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Chloe calls out to fellow care workers to pen poems in a pandemic

Care home activity coordinator Chloe Booth.

A national poetry and painting competition has been launched to help capture the thoughts and feelings of social care and support staff working in care homes and making home care visits during the Covid-19 pandemic.

Our heroes at the frontline of social care are being encouraged to pen words from the heart or create illustrations or paintings that speak a thousand words in turn – as part of the competition that will help mark these most unprecedented times.

There are 10 categories to help capture the experience and emotions of working in the care profession during a pandemic including: Hope, recovery, isolation, humour, reflection, loss, bereavement, observation, uplifting and bravery.

Social care and support staff working in care homes, the community and in all care settings are at the front line of the Coronavirus fight, working alongside the NHS and supporting the country’s most vulnerable people.

The competition is being run by Care Talk Magazine and Think About Care, a new not-for-profit organisation established to support social care staff and help raise the profile of social care.

It has been launched to document the contribution of our social care heroes – in their own words and through their own images.

The winning poems in each of the categories will be published in a book, with all proceeds going to support the mental health and wellbeing of social care workers through arts projects.

Care home activity coordinator Chloe Booth has penned a poem for the competition’s Loss category entitled ‘She wasn’t alone’. She is encouraging fellow care workers across the UK to put pen, pastels or watercolours to paper too, to use creativity as an emotional outlet.

Chloe, aged 24, has worked at a Barchester care home for the last eight years after starting to volunteer there at the age of 16. Her poignant verse captures incredibly emotional moments in time – the moving reality of our social care workers’ days due to Coronavirus.

I had promised her daughters that I would

sing her favourite songs as she  gained her wings

You are the dancing queen, young and sweet only 17

I knew she’d be  listening whilst hovering between

I facetimed her daughters so they could say goodbye,

they wanted to be there, to hold her and cry

I rang her girls to tell them the news, they smiled and thanked me

‘it was you she would choose’ to lay down beside her and stay until the end,

we are so grateful,  you were her true friend

The closing date for poems or paintings to be received is midnight on 31st August 2020. The competition is open to anyone aged 17 or over at the time of entering.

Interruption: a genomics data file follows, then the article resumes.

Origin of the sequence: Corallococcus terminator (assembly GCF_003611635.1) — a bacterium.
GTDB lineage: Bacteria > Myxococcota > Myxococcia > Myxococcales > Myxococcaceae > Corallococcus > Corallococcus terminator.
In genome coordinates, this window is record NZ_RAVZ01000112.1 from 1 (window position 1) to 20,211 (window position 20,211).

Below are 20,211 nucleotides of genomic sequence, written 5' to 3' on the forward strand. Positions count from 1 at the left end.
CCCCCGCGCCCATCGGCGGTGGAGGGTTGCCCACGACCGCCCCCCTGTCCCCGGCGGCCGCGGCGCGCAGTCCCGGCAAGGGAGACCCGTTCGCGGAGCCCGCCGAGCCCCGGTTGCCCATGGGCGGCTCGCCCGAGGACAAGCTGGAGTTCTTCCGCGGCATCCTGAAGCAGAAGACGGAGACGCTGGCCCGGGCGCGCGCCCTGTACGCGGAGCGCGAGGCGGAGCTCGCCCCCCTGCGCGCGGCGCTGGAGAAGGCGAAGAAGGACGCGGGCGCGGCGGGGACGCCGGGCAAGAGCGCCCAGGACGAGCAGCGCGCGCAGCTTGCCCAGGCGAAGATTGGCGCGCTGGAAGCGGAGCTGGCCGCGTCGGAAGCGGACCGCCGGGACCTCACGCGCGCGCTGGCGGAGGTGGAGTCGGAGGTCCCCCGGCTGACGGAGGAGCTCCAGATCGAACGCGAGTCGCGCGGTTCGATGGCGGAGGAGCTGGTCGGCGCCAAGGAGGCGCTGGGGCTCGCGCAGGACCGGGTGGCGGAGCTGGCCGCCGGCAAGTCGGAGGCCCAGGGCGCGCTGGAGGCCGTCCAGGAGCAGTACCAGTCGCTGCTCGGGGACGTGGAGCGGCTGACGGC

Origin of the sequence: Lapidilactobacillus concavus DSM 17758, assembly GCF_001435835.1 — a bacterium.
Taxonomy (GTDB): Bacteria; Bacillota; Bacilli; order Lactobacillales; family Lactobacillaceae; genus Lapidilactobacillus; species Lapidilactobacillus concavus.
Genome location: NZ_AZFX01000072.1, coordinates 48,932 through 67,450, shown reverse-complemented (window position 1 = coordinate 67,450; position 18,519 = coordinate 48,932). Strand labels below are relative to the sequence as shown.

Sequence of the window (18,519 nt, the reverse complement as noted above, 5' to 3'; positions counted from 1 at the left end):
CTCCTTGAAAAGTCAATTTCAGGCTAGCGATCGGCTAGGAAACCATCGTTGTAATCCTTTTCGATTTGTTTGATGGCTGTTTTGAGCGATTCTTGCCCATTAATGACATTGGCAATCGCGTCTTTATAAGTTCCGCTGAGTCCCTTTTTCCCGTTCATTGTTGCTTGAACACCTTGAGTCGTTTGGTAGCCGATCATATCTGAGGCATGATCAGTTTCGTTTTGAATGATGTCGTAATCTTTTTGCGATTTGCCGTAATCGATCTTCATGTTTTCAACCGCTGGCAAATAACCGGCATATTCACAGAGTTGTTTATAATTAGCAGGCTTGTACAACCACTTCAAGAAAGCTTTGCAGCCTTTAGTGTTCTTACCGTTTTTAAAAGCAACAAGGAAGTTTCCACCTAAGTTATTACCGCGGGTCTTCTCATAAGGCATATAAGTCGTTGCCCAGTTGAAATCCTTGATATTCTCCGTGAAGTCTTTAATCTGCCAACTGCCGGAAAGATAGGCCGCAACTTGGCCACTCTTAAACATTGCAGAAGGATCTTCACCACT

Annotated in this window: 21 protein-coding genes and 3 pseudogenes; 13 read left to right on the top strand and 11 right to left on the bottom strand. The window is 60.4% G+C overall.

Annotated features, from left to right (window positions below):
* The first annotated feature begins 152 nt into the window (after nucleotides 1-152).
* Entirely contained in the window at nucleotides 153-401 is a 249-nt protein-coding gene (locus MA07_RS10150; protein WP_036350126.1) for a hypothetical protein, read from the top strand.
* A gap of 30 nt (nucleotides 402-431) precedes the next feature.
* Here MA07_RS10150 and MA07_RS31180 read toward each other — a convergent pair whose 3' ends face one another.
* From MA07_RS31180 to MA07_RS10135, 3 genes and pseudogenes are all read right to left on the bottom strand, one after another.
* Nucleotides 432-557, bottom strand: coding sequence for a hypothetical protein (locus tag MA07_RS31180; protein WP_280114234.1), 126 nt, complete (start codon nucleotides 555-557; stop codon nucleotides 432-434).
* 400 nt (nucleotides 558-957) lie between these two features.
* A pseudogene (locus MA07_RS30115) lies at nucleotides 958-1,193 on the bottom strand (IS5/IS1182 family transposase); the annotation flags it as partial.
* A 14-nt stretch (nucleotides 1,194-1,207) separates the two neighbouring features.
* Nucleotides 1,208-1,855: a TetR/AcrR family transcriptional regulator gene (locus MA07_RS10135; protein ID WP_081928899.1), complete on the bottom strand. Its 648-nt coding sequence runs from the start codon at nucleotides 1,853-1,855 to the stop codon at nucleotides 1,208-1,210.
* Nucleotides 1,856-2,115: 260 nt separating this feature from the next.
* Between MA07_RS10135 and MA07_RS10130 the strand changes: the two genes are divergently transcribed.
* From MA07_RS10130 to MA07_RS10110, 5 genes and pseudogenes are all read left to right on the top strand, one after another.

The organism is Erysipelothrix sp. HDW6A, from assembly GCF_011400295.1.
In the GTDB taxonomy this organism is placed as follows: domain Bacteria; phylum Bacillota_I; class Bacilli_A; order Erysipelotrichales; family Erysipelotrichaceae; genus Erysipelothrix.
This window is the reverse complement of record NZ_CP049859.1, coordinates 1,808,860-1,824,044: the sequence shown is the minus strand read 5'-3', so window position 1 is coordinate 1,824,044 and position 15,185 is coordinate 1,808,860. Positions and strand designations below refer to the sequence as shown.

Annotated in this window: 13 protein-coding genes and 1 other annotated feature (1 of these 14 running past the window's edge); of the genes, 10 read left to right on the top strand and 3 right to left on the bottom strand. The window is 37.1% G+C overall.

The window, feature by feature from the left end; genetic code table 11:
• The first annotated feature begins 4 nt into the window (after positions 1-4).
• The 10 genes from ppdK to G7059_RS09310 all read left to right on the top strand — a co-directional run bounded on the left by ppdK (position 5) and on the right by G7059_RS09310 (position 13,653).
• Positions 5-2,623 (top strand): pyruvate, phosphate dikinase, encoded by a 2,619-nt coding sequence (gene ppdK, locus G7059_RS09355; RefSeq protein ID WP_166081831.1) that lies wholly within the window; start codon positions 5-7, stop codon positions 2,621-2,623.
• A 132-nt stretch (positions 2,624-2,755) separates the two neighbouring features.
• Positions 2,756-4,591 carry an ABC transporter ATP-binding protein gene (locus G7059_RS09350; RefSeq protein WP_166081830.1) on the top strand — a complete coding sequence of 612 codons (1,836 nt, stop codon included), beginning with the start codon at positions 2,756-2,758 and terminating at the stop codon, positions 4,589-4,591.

Supporting the competition, Professor Martin Green, CEO at Care England, said: “It is at times of uncertainty that people often turn to creativity as a way to express their feelings and communicate their emotions.

“We have seen the care sector rise to this challenge and I’m so looking forward to reading these poems because they will be a reminder for ourselves and future generations of the spirit of care workers and how they felt in these uncertain times.”

For a long time social care has been the poor relation to health. The pandemic has highlighted the valuable role of social care in supporting the NHS and has seen society accept the need for change and recognition of the sector.

Rules of entry:

1. The competition is open to anyone aged 17 or over at the time of entering.
2. The closing date of the competition is Midnight 31st August 2020.
3. There is no limit on the number of entries a single entrant can make. All entries will be considered anonymously by the judges.
4. Entries must be submitted to poems@caretalk.co.uk
5. Under no circumstances can alterations be made to poems once entered.
6. All entries are judged anonymously. The poet’s name must not appear on the poem itself, nor should the poem reference any individual’s personal details in line with GDPR.
7. Poems must be the entrant’s original work.
8. Entries must not have been published, self-published, published on a website or made public on social media, broadcast or featured among the winners in another competition before 31 March 2020.
9. Entries must be written in English.
10. All entries must include: poem category, entrant’s name, job title, organisation, organisation address and contact phone number.

 

 

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